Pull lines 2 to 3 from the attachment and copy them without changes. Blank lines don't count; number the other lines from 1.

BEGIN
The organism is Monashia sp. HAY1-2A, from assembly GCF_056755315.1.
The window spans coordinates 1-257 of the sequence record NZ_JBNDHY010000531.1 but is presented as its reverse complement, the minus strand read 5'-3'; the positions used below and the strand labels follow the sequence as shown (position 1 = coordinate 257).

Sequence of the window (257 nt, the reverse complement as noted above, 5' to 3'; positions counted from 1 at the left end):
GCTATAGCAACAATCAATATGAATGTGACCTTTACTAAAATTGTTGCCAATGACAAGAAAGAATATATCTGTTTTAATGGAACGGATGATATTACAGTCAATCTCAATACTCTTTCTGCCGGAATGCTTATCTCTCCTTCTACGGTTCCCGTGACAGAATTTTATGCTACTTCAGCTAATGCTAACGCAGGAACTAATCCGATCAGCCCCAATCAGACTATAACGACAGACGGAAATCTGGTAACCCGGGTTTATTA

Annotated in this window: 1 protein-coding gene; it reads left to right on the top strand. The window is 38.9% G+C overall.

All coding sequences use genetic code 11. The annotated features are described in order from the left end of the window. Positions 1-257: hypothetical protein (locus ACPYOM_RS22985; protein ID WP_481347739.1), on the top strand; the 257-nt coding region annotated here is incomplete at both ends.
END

The window spans coordinates 1-257 of the sequence record NZ_JBNDHY010000531.1 but is presented as its reverse complement, the minus strand read 5'-3'; the positions used below and the strand labels follow the sequence as shown (position 1 = coordinate 257).

Sequence of the window (257 nt, the reverse complement as noted above, 5' to 3'; positions counted from 1 at the left end):